Cake to keep (for two or three weeks)
For at least the last 10 years I’ve been using the same Christmas cake recipe, with the only variation being whether I soak the dried mango and pineapple in spiced rum or spiced mead. It’s a nice cake, but this year I felt like a change. We’d enjoyed the Simnel cake recipe I’d baked from Vegetarian Cooking Through The Year so last week I decided to give the Christmas cake recipe from the same volume a try.
My first challenge was finding dried pears; I couldn’t get them anywhere within walking distance of home! I thought about the rest of the fruit in the cake, currants, sultanas, raisins and apricots, then looked at what we had on the shelf at work and decided that dried sweet cherries would do nicely.
The next challenge was to find a vegetarian sherry. I eventually found an amontillado (how suitably Poe), a nip of which will also make a nice companion to cooking Christmas dinner. At this time of year my drinks cupboard gets a bit scary; sherry for the cake, brandy for the mincemeat, rum for stollen, and possibly some kirsch still to add for a dessert I want to make for Christmas Eve or New Year… I might be making up some jars of boozy fruit in readiness for next Christmas.
Making the cake was nice and simple. It smelt lovely getting home the day I’d left the fruit and chopped almonds infusing in the sherry, ready to bake in the evening. Cheating a bit, as usual, I mixed the flour, spices, ground nuts, fat and eggs, in the food processor then stirred the mix through the fruit by hand. It all looked right going into the tin and tasted right when I cleaned the bowl out before washing it; I’m afraid when it comes to cake mix I do take my chance with raw egg. Two hours into the baking time, when I went to check on the progress of the cake, I realised I’d missed an ingredient or two; there on the side was the still sealed jar of molasses with the honey alongside it, too late to do anything about it I shrugged my shoulders and concluded that since the mix had seemed right, and the cake smelt and looked good, the lack couldn’t be too serious.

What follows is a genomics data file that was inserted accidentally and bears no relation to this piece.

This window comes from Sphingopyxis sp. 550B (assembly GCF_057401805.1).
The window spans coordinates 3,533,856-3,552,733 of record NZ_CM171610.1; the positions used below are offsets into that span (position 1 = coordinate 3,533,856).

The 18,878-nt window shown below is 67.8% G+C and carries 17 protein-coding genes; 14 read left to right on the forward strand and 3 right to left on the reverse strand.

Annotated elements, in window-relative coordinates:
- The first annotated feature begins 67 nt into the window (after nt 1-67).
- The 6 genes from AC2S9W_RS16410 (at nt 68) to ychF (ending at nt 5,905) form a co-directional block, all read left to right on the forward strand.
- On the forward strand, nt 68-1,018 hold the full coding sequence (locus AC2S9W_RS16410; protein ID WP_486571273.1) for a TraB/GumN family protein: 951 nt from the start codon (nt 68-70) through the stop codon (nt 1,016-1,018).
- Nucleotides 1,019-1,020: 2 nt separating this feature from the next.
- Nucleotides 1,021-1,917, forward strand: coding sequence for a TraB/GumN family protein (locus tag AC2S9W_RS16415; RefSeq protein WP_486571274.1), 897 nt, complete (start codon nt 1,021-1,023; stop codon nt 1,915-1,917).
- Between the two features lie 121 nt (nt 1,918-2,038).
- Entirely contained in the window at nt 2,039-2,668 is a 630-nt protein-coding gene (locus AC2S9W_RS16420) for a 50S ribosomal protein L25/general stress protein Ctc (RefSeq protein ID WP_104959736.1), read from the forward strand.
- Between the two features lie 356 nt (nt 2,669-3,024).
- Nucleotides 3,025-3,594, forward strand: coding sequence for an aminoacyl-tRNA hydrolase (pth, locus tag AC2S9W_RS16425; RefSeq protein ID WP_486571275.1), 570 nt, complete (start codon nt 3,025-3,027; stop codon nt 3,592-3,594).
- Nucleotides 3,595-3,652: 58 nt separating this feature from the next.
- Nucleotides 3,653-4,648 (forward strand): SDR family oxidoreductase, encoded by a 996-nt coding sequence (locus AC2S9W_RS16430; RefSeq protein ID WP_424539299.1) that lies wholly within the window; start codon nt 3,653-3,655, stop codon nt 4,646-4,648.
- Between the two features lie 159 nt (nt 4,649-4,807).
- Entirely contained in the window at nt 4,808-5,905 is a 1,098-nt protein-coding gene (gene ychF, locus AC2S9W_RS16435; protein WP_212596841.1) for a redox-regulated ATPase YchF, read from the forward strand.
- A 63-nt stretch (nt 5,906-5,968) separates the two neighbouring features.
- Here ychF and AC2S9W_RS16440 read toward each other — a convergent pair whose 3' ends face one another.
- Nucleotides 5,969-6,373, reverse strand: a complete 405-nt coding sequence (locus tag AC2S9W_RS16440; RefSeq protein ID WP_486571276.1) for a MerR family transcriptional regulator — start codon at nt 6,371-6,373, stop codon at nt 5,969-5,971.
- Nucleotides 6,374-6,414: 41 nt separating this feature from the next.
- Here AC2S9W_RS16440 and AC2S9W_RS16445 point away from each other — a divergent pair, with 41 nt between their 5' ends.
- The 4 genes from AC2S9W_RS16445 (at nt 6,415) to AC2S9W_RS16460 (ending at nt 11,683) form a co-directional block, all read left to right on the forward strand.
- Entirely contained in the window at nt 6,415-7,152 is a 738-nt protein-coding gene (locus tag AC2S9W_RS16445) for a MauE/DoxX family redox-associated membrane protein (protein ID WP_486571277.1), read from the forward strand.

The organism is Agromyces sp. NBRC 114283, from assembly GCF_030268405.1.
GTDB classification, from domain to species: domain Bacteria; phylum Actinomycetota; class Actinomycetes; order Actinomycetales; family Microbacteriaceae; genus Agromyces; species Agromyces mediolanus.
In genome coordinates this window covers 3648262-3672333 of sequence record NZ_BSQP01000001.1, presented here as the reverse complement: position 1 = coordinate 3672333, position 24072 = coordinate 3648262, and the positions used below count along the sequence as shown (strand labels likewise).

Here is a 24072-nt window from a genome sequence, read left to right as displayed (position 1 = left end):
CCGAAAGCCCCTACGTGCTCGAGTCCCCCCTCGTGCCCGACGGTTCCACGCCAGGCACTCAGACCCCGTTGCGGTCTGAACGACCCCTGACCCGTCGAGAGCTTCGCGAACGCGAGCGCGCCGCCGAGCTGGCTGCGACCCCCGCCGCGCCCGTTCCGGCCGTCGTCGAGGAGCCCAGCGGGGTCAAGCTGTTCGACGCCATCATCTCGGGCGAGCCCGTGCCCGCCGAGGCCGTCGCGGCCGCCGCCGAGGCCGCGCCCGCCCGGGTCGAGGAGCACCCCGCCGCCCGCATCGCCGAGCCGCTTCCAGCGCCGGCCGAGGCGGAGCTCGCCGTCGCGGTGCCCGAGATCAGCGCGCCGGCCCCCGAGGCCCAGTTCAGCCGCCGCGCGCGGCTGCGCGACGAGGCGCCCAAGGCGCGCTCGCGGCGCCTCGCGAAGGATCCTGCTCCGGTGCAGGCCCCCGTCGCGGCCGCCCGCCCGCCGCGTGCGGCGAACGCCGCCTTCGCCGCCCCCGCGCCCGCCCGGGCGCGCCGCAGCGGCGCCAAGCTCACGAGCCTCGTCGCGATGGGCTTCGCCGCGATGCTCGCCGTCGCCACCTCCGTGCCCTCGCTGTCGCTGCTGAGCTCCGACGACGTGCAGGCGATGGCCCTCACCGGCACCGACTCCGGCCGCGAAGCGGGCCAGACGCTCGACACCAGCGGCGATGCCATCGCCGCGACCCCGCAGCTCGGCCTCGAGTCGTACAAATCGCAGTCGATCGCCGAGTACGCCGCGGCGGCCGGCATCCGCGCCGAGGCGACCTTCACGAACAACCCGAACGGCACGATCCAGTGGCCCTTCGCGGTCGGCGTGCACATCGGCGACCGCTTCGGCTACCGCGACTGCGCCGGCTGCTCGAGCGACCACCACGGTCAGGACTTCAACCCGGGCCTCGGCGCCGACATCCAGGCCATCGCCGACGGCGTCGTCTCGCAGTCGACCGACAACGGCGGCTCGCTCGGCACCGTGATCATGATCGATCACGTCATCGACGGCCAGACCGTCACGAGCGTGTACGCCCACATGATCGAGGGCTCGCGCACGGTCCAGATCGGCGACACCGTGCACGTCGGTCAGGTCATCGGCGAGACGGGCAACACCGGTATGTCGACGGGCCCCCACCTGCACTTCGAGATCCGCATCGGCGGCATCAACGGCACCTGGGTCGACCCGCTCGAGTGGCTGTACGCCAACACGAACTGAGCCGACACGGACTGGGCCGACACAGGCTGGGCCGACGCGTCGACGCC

Now of course it’s waiting time. The cake is wrapped in baking parchment, securely in it’s tub, being unwrapped to be fed a tablespoon of sherry about every 4 days; the recipe doesn’t actually mention feeding the cake but it’s a Christmas cake, of course it needs feeding! In two weeks time I’ll add marzipan and icing. I’m looking forward to seeing if it tastes as good as it smells.
4.5 out of 5 for well written instructions and ease of baking
I can’t really grade the tastiness just yet!
And a cake to eat (now)
Having made a cake which wasn’t for immediate consumption I thought perhaps I should make another cake this week. I’d been given a glut of ripe bananas so a banana cake of some description was the obvious choice. I picked up the Cook’s Encyclopedia of Bread Machine Baking and thumbed my way to the chapter on teabreads and cakes. Banana and Pecan Teabread looked nicely tempting.
I had most of the ingredients in the cupboards but I did need to buy shelled pecans. Again, using the food processor to mix everything, this was a doddle to make. When I’m mixing a fruity cake in the food processor I mix everything except the fruit, then use the pulse option to mix the dried fruit in so as to keep as much of the fruit whole as possible. The only thing I would disagree completely with the recipe about is the cooking time; the recipe suggested an hour’s baking for the size I was making, with perhaps a few minutes more; I ended up giving my cake an extra half hour, which to me is more than a few minutes. Minor grumble aside, the cake is moist, tasty, and moreish; I’m likely to bake it again.
4 out of 5 for ease of baking and well written instructions
4.5 out of 5 for tastiness